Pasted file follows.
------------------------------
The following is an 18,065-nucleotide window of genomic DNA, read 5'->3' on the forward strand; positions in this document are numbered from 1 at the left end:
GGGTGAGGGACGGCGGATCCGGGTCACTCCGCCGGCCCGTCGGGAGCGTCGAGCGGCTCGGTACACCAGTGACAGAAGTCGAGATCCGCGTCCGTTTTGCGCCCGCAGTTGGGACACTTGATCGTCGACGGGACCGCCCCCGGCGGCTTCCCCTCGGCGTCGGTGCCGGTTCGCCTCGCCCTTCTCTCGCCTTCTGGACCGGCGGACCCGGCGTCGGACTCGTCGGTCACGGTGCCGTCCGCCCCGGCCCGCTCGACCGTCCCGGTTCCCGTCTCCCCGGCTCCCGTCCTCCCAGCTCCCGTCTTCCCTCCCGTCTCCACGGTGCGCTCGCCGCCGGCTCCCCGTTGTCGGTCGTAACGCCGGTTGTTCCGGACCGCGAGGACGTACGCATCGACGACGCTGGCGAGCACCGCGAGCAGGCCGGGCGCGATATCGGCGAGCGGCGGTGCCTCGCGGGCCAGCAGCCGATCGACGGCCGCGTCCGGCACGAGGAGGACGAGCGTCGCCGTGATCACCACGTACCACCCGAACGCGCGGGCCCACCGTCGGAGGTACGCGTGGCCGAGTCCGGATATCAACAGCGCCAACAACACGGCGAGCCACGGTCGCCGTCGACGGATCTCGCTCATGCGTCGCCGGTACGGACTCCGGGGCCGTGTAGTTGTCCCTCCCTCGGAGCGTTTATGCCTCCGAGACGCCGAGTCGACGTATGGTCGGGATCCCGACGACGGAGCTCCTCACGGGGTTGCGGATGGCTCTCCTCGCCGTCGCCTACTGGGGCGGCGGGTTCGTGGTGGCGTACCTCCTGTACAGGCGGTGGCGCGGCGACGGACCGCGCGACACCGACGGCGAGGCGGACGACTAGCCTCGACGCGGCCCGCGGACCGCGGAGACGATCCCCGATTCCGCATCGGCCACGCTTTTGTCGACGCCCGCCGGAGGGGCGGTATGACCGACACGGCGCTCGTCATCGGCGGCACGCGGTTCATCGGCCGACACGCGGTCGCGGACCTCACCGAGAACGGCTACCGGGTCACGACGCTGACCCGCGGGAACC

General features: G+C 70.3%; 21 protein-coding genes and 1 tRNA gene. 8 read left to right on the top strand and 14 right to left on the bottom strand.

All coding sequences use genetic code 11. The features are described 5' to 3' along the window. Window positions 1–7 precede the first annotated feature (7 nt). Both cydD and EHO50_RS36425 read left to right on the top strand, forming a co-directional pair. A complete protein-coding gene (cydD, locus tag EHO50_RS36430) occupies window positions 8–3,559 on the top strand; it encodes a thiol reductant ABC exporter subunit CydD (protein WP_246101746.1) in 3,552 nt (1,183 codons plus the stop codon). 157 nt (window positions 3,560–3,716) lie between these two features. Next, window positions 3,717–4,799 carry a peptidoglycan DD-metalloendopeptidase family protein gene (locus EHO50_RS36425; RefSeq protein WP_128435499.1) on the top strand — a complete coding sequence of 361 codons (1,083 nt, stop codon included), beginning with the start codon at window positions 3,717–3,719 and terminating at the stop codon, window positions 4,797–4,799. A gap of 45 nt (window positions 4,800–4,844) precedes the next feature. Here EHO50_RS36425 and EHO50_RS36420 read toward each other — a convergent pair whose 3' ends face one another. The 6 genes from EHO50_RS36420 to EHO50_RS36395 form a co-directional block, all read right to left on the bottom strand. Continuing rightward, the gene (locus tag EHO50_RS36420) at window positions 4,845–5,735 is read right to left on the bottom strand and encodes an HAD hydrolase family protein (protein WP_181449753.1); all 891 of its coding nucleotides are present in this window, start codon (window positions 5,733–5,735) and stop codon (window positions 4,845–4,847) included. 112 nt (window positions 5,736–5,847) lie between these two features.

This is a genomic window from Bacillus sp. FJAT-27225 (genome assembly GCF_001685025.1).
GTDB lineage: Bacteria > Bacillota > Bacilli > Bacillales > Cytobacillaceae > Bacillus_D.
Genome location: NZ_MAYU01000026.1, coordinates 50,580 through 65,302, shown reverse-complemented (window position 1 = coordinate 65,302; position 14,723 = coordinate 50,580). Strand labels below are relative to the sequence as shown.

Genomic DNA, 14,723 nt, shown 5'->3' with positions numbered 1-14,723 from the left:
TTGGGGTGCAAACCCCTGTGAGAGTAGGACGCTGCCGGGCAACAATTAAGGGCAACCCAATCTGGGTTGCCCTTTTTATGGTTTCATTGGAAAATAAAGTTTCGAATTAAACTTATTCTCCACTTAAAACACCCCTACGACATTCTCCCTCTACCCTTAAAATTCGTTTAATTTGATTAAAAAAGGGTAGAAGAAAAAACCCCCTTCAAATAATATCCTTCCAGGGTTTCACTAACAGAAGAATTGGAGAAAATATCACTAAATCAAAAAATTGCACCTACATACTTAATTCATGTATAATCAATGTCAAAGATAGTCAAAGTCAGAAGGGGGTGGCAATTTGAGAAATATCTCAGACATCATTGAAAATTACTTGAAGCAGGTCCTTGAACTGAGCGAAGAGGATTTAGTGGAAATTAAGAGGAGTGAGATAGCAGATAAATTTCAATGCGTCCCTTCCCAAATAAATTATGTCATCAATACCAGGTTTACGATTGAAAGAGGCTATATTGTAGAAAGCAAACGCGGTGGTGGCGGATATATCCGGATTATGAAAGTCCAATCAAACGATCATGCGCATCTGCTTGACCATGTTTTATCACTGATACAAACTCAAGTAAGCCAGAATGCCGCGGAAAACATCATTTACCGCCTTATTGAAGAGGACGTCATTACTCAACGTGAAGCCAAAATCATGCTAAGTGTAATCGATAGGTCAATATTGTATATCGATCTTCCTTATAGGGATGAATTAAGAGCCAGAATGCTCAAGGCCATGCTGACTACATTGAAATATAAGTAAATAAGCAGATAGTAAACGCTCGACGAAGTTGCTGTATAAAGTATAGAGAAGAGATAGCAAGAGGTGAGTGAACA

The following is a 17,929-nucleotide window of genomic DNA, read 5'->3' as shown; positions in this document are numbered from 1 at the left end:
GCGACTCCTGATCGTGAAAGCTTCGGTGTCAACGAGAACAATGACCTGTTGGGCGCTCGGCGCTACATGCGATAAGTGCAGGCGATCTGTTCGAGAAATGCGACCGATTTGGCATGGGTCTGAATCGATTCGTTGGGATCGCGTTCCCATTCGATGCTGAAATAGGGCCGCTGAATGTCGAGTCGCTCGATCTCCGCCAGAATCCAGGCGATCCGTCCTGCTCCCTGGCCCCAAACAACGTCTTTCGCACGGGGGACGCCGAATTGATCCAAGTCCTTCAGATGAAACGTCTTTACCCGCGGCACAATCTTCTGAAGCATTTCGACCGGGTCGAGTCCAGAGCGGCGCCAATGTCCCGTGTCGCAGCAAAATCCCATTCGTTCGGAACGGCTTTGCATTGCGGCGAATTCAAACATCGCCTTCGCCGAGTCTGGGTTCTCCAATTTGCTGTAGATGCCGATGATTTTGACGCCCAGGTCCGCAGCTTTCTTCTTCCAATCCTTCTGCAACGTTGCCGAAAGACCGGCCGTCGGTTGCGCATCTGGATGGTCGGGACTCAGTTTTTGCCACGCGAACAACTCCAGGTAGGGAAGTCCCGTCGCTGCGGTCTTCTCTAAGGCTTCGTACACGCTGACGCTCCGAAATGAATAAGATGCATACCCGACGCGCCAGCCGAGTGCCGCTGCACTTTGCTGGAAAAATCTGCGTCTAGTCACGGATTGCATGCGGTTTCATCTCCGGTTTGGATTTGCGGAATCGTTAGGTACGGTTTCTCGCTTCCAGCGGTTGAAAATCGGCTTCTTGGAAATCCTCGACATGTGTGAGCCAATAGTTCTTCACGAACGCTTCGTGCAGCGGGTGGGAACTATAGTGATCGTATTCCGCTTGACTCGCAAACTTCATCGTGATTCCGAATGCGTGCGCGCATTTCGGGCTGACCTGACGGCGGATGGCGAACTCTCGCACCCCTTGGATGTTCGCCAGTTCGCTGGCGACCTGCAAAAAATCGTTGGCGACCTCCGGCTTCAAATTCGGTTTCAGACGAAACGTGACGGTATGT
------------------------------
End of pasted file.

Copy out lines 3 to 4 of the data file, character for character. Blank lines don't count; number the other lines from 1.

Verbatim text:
General features: G+C 70.3%; 21 protein-coding genes and 1 tRNA gene. 8 read left to right on the top strand and 14 right to left on the bottom strand.

All coding sequences use genetic code 11. The features are described 5' to 3' along the window. Window positions 1–7 precede the first annotated feature (7 nt). Both cydD and EHO50_RS36425 read left to right on the top strand, forming a co-directional pair. A complete protein-coding gene (cydD, locus tag EHO50_RS36430) occupies window positions 8–3,559 on the top strand; it encodes a thiol reductant ABC exporter subunit CydD (protein WP_246101746.1) in 3,552 nt (1,183 codons plus the stop codon). 157 nt (window positions 3,560–3,716) lie between these two features. Next, window positions 3,717–4,799 carry a peptidoglycan DD-metalloendopeptidase family protein gene (locus EHO50_RS36425; RefSeq protein WP_128435499.1) on the top strand — a complete coding sequence of 361 codons (1,083 nt, stop codon included), beginning with the start codon at window positions 3,717–3,719 and terminating at the stop codon, window positions 4,797–4,799. A gap of 45 nt (window positions 4,800–4,844) precedes the next feature. Here EHO50_RS36425 and EHO50_RS36420 read toward each other — a convergent pair whose 3' ends face one another. The 6 genes from EHO50_RS36420 to EHO50_RS36395 form a co-directional block, all read right to left on the bottom strand. Continuing rightward, the gene (locus tag EHO50_RS36420) at window positions 4,845–5,735 is read right to left on the bottom strand and encodes an HAD hydrolase family protein (protein WP_181449753.1); all 891 of its coding nucleotides are present in this window, start codon (window positions 5,733–5,735) and stop codon (window positions 4,845–4,847) included. 112 nt (window positions 5,736–5,847) lie between these two features.